This past Tuesday, David Leonhardt of The New York Times addressed a common question confronting many American households, “Is College Worth It?” His conclusion, “Yes, college is worth it, and it’s not even close.” In his report, he cites new analysis from the Economic Policy Institute in Washington that reports that Americans with four-year college degrees made 98 percent more an hour on average in 2013 than people without a degree and that this disparity far outweighs the increasingly high costs of college.
But, as Ben Casselman of FiveThirtyEight.com puts it “just because people who graduate from college are better off, doesn’t necessarily mean that going to college is a good decision. Most of the benefits of college come from graduating, not enrolling.” Specifically, as debt levels for college attendance continue to rise, the wage premium for people with “some college but no degree” has been stagnant. That means that people who start college but drop out are likely to be worse off than people who never enrolled in the first place—the National Center of Educational Statistics (NCES) reports that this is roughly 2 in 5 students.
Although some may see this result as a clear limitation or discouragement for higher education, Leonhardt argues that this is really just a call for greater focus to be spent improving graduation rates as the need for advanced training will only increase. Others, like the Consumer Financial Protection Bureau (CFPB)*, have taken a different angle calling for greater transparency in the financing of college education. With their “Know Before You Owe: student loans project,” they have developed a resource allowing students to compare aid packages offered by different institutions. This consumer empowerment angle has also been championed by states like Texas who have begun to provide students tools like myfutureTX.com to measure return on investment for its state universities.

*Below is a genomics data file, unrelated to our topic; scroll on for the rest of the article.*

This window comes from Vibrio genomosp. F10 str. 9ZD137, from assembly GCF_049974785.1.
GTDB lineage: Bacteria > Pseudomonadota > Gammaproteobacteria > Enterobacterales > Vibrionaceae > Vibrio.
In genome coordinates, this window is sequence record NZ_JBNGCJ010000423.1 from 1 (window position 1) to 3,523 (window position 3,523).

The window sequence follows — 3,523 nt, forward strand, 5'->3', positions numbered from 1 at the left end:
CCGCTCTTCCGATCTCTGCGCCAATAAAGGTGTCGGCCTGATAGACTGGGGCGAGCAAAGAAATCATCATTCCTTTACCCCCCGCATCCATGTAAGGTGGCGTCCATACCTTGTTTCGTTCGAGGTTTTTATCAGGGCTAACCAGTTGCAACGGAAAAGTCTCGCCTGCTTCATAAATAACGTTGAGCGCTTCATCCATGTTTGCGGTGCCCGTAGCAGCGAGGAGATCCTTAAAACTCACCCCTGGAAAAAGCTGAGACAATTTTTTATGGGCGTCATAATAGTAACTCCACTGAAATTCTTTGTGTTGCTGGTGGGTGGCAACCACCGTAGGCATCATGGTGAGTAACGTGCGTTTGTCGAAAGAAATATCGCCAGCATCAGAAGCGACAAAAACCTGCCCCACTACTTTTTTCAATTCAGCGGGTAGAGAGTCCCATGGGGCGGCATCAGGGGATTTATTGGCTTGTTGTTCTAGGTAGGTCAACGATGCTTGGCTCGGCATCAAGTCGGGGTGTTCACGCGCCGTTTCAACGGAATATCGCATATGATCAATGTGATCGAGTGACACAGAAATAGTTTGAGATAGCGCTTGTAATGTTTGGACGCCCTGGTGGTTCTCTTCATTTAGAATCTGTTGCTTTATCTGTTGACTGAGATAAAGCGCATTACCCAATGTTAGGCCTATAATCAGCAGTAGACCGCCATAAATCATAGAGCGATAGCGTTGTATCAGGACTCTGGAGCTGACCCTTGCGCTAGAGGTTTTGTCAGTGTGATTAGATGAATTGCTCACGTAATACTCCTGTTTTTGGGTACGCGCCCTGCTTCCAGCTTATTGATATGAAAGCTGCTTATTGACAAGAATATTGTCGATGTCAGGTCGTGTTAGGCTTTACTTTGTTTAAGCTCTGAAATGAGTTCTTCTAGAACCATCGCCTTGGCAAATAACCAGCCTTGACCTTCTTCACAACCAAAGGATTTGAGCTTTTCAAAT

There really is no simple answer to the question ‘is college worth it?' Preliminary evidence suggests 'yes' for those that graduate, but the odds of this result are not good. Further, considerable variation exists for those that do graduate based on factors like school, major, and financial aid. What is clear is that continued attention must be paid to understanding the causes for this variation and identify ways to mitigate these risks through programs before (e.g., preparation in primary education), during (e.g., transparency in costs), and after (e.g., student support program) the decision to attend college has been made. *Consumer Financial Protection Bureau (CFPB) is a client of Fors Marsh Group.